Age Like Fine Wine
Wouldn’t we all love to age like fine wine? Oh, how nice that would be. To develop beautiful aromas, taste more complex flavours, and to have a great firm structure ready to take on anything life throws at us. Instead, we eventually have troubles holding our bodily functions, loose our senses, and our ‘structure’ starts to resemble more of a melting wax figure. Let’s face it, we will eventually loose the aging battle, but hey, it’s kind of hard for wine too. Not all wine ages well, and those that do are sometimes very hard to tell when the right time to open them is. It is always a very sad, sad day when you finally open that expensive bottle you’ve been hanging onto for years, and it turns out to be vinegar. I could cry thinking about it really.
I’m sure a few of us have seen it; we’ve been to someone’s house and they’ve been holding onto a bottle for so long, always talking about opening it, but never seem to take action. We always hope we’ll be the special guest they open it in front of, if they ever do. Chances are, they probably have no clue when they should, and to be honest, I’m really not that sure myself. So, I decided to look into it.
Investing into wine is a great hobby, and can definitely be rewarding because let’s say you buy a $60 bottle of wine, once that baby ages enough over the next 10-15 years it will be worth so much more. Good wine such as Grand Reserves or Grand Cru can develop amazing flavours, aromas, and structure over time. ‘Grand Cru’ meaning that the vineyard that the wine comes from has been designated as one of the best in that particular wine growing region. It isn’t an evaluation of the wine – just that the vineyard that the grapes came from has been certified as the best in a given wine-growing region in France.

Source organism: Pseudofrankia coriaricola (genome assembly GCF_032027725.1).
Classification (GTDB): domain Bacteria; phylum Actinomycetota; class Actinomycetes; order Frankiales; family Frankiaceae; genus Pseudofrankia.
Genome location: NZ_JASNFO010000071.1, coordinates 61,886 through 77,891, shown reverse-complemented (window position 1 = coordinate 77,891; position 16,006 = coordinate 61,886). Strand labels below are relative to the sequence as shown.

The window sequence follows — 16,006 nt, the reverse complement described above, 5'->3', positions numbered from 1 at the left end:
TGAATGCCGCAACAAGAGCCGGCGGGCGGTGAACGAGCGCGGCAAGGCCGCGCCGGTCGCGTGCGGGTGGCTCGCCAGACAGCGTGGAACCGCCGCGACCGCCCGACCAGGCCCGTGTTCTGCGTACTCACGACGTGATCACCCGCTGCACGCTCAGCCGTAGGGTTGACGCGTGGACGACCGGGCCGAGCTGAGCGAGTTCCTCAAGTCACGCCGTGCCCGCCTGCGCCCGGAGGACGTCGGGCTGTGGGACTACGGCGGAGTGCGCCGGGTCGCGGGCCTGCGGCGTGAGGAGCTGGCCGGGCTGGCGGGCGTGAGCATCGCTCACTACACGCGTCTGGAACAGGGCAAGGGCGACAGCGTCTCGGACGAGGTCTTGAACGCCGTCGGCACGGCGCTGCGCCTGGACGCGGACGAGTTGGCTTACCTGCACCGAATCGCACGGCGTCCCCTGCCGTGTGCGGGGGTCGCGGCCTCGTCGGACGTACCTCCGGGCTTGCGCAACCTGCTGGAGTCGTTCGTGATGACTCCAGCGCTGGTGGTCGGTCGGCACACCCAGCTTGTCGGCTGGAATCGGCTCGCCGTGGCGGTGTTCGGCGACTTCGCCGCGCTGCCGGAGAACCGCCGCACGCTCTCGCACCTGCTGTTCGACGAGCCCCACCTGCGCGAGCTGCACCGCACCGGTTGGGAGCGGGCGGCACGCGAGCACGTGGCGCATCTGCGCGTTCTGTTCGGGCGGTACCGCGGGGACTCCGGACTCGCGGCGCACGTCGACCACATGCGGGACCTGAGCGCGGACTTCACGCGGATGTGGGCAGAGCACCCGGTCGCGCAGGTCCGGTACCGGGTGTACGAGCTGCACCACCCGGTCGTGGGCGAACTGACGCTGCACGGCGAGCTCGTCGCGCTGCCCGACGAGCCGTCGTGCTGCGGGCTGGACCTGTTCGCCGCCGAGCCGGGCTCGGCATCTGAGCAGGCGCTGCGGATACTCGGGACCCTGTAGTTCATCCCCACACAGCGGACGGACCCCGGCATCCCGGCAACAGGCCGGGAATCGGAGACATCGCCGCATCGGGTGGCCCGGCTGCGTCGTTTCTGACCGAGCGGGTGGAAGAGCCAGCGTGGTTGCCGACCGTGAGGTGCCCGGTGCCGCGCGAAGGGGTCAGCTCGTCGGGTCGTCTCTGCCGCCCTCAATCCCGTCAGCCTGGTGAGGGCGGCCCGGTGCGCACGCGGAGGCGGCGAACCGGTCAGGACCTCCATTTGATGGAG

Ports are also great wines to age since the high alcohol content seems to keep the wine better. If you know anyone having a baby, 10 year old Port is a traditional gift to give them. This is because, by the time their kid is 20, or of legal drinking age, the Port will have aged for another 20 years, so now you have an amazing 30 year old port that if you were to buy in the liquor store, would be close to two hundred bucks. But hey, if you have the cash, go out and pick up a $170 dollar bottle of 1978 Taylor Fladgate 30 year old Tawny Port. This baby has amazing flavours of caramel, almonds, toffee, and a touch of molasses. So rich and robust you’ll be dying for more. Old ports and old wines tend to develop something called ‘sediment’ over time. It may look weird in the bottle, but please don’t be scared! This is a good thing!! It doesn’t mean it’s no good – I actually had an incident one time where a friend of mine thought the wine had actually spoiled and ended up throwing it out! Oh my, when I heard this I just had to shake my head. How tragic. All you need to do with old wines, or unfiltered wine at that, is go out and buy a good decanter. All old wine MUST be decanted, not only to open up the aromas and flavours, but to keep that sediment out of your glass. Never judge the first few sips either. Sometimes you’ll be hit with intense tannins and harsh acidity at first, but if you leave it alone and let the wine sit in the decanter for about 10 minutes, 15 minutes, even maybe a couple hours, you’ll allow the wine to open up and calm down to express more complex flavours.